From TSL Encyclopedia
Merlin with King Arthur as Arthur receives the sword Excalibur from the Lady of the Lake. (N. C. Wyeth)

In the fifth century, Saint Germain was embodied as Merlin—alchemist, prophet and counsellor at the court of King Arthur.

Merlin first appears in the history of England prior to the birth of Arthur as mediator among barons and war lords during the sixth century. Like those of Arthur, Launcelot and Guinevere, his story is recorded in the folk tales of nearly every European nation.

In some traditions, Merlin is described as a godly sage who studied the stars and whose prophecies were recorded by seventy secretaries. The Prophecies of Merlin, which deals with events extending from Arthur’s time into the distant future, was popular in the Middle Ages.

Merlin’s birth

In the 12th century, Geoffrey of Monmouth, in his major work History of the Kings of Britain, depicts Merlin as a kind of wonder-child who can see into the future. According to the traditional legend, he is half man and half demon. (It is said his father was a demon and his mother, a princess.) But we must examine this a little further to understand what is truly meant.

Robert de Boron takes his story a little bit further. He, the 13th-century poet who wrote Merlin, says the Devil had plotted to produce an antichrist, with a demon for a father and a virgin for a mother. He says that the plan was thwarted when Merlin’s virtuous mother tells her confessor she has conceived by a demon. He gives her holy water to drink and makes her take a vow of lifelong chastity.

Thus Merlin is born without his father’s evil ways but retains superhuman powers, including the ability to see into the past and the future. The child Merlin is depicted as a prodigy. He could speak at birth. He dictates the history of the Holy Grail while still a baby.

Now we realize the one writing in the 13th century about Merlin is writing almost to justify history through the eyes of the Christian Church. He cannot imagine a man of such powers except he be a demon. Even Jesus was accused of casting out devils by Beelzebub, and he said it cannot be that the power of God could manifest by the power of Satan.

What in truth is happening here is that the mother who typifies the Christian saint is wed to the ancient tradition of priesthood. She marries a Druid priest, who has all of the powers of the ancient mysteries, the tradition of the Holy Grail, two thousand years and more of the path of self-mastery.

We perceive also that the very mystery of the Holy Grail itself antedates Christianity and is a conception that merely comes into what is always inevitably there: the vessel, the bowl, the sacred chalice—that Grail and that chalice being the perfected matrix of the soul to receive the divine light. Those bowls were on the altar of the temples long before the Christian era.

So Merlin is one who does not quite fit in to the Christian way of thinking, and therefore, somehow to justify this extraordinary power, which is easily equal to or greater than that displayed by Jesus, we have a Christian’s eye view of this conception.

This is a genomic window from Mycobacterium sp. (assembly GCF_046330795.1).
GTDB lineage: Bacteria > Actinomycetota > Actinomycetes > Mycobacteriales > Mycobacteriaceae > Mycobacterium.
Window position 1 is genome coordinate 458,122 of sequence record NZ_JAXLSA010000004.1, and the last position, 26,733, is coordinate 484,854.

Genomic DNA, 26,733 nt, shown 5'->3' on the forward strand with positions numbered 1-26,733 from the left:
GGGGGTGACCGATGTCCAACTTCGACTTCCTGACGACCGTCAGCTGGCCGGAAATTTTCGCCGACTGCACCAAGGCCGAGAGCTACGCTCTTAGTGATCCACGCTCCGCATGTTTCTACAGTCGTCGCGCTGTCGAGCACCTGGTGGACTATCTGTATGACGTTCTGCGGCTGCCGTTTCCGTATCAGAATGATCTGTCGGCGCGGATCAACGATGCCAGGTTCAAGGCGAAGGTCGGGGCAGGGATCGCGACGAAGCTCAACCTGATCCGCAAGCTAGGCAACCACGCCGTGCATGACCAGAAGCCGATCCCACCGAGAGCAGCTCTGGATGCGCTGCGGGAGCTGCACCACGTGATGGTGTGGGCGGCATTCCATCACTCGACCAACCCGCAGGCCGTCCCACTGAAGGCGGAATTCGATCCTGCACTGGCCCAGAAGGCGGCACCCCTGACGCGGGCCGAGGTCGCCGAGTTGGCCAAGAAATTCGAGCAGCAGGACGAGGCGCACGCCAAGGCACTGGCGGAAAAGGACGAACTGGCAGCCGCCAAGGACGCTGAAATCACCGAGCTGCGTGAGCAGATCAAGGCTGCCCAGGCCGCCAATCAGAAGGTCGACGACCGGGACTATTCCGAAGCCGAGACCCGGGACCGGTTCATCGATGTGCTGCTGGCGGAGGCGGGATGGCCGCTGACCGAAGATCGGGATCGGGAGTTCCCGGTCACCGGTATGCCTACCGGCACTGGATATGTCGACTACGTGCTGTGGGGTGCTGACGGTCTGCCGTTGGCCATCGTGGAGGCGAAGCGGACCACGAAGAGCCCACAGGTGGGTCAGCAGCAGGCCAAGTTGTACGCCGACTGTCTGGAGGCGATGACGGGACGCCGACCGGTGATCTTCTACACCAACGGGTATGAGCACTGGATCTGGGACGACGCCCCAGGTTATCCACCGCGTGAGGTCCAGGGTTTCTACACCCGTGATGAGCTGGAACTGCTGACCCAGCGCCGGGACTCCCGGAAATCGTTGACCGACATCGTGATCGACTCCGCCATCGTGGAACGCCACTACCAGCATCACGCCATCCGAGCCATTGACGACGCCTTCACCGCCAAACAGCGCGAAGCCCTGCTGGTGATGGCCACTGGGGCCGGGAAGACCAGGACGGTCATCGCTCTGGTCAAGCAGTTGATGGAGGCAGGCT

Corinne Heline writes of Merlin’s birth:

Merlin knew the ancient teachings handed down from the farthest past—from Lemuria and Atlantis, from Babylon and Egypt, from Greece and Rome—and summed it up in the sublime wisdom of Glastonbury.

Born of a “human” Christian mother and an “archdemon” (a Druid High Priest) father, his name was said to signify “serpent babe” or “wondrous one”—for he possessed the wisdom of the serpent without its guile. He was a strange being in whom Celtic magic and Christian mysticism were blended.

We understand that the meaning of the term serpent has to do with sacred fire and the raising of the Kundalini from the base to the crown chakra. Thus we begin to understand out of what ancient tradition emerges Merlin, who himself was embodied as a priest of the sacred fire under the order of Lord Zadkiel when on Atlantis.

Illumination of a 15th-century manuscript of Historia Regum Britanniae showing king of the Britons Vortigern and Ambros watching the fight between two dragons, with Merlin observing


Geoffrey of Monmouth tells this story of the wonder-child Merlin and Vortigern, King of Britain, who is being attacked by the Saxons:

Vortigern and his court fled to Wales, where his magicians advised him to build a strong tower as a safe retreat. He chose a site for the tower in the mountains of Snowdonia, but his workmen’s efforts to build it were frustrated because the foundations kept sinking into the ground. Vortigern’s magicians told him that the only remedy was to find a boy who had no father, sacrifice him, and sprinkle the foundations with his blood.

Men were sent to scour the country for a boy with no father, and one was found at Carmarthen. His name was Merlin and he was the grandson of the King of Dyfed. No mortal man had sired him.

This concept of not being sired by a mortal is actually the true mystery of the conception of Jesus Christ by the Holy Spirit—carried in the Holy Grail of a living individual who had the initiation and the God-Mastery of that office of the Holy Spirit—namely beloved Joseph.

So here we find again the myth that in order to have holiness one must not be sired by a mortal—when the truth of the mystery is that one must be sired by one in embodiment who is the vessel, the Holy Grail of the seed of the Holy Ghost; and the mother being the Holy Grail and the vessel of the divine womb, the Divine Mother.

They found the child and they brought the youthful Merlin before Vortigern. Standing before the royal magicians, Merlin had nothing but blistering contempt for them. He tells the king that his tower would not stand because there was a pool in the ground beneath it—a fact which his magicians had been too incompetent to discern.

At the bottom of the pool, Merlin said, were two hollow stones, and inside the stones were dragons. Vortigern’s workmen dug down and found the pool. From it emerged two fire-breathing dragons, one red and one white, which began to fight.”